90-Day versus Mail

For those of you that are academics, here is a classic business school case type situation.  If you are a PBM who owns their own mail, what do you do if a retailer offers you a 90-day retail rate where you could make high margins with limited costs?

Here are a few options:

  • Implement a new custom network which includes the retailer’s 90-day pricing.  Assuming you make spread, this allows you to make money with much lower support costs per Rx and limited infrastructure.  The downside is that as your mail decreases then you lose some negotiating leverage in the future.  (I.e., The implied politics here are that by having a strong mail order presence you can negotiate with retail for better retail rates.  Is this true?  Not sure.)
  • Don’t implement the 90-day network.  This allows you to continue driving mail order, but it doesn’t allow you to make more spread on patients that don’t want to go to mail but want 90-day scripts.  But, you also leave money on the table for your clients who should be saving money with the 90-day network.

This is where the business model gets tangled up with the financials.  Obviously, there is some optimal mix to create the best win-win, but the retailers and mail order pharmacies are often in disagreement with limited apples-to-apples data.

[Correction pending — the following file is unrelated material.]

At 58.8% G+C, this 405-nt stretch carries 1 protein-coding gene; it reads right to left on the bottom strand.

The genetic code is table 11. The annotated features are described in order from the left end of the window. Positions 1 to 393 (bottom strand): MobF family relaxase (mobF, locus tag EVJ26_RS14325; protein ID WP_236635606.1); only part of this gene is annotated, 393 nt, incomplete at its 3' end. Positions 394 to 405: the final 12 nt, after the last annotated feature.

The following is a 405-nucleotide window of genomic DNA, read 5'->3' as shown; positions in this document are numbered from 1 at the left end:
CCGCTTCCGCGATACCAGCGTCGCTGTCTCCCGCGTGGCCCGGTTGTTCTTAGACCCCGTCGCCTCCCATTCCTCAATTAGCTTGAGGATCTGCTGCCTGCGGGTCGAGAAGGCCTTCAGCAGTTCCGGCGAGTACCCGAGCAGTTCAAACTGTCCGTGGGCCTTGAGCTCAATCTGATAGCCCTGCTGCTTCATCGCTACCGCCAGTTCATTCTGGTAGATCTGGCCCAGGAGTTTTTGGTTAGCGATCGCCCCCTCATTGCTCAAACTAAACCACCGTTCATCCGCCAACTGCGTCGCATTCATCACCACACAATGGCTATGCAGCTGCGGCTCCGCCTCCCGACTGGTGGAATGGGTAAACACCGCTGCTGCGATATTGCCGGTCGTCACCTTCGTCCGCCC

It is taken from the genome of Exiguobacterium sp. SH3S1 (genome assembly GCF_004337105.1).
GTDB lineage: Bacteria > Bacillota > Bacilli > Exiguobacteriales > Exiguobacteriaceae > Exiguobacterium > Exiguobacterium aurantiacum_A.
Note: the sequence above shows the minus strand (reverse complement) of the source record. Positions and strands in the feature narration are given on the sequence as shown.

But, while we are at it, why limit prescriptions to 90-days.  Depending on the drug (i.e., maintenance, risk of abuse) and the probability of the patient not being covered, it certainly makes sense to a mail order company to offer 180-day fills (for example).  From a retail perspective, you want the continuous foot traffic so longer is not better.  90-day (I believe) is only as a response to mail.  It is not an optimal situation.

Obviously, I could debate the merits of patient choice here.  The patient should be able to get their desired prescription at whatever channel especially if their copayment amount keeps the payor whole.  (For example, if it costs the plan $5 more per month to get the drug at retail, why shouldn’t the patient pay for that privilege.)   I wonder what would happen if we reversed the market positioning not to say you save money with mail, but to say you are penalized if you use retail for maintenance drugs.  Not required…just pay more.  (Today, everyone is conditioned that they get a 90-day supply at mail for the price of a 30-day supply at retail versus paying an additional $5 to get a 30-day supply at retail.)

No comments yet... Be the first to leave a reply!

Leave a Reply

Fill in your details below or click an icon to log in:

WordPress.com Logo

You are commenting using your WordPress.com account. Log Out /  Change )

Twitter picture

You are commenting using your Twitter account. Log Out /  Change )

Facebook photo

You are commenting using your Facebook account. Log Out /  Change )

Connecting to %s

%d bloggers like this: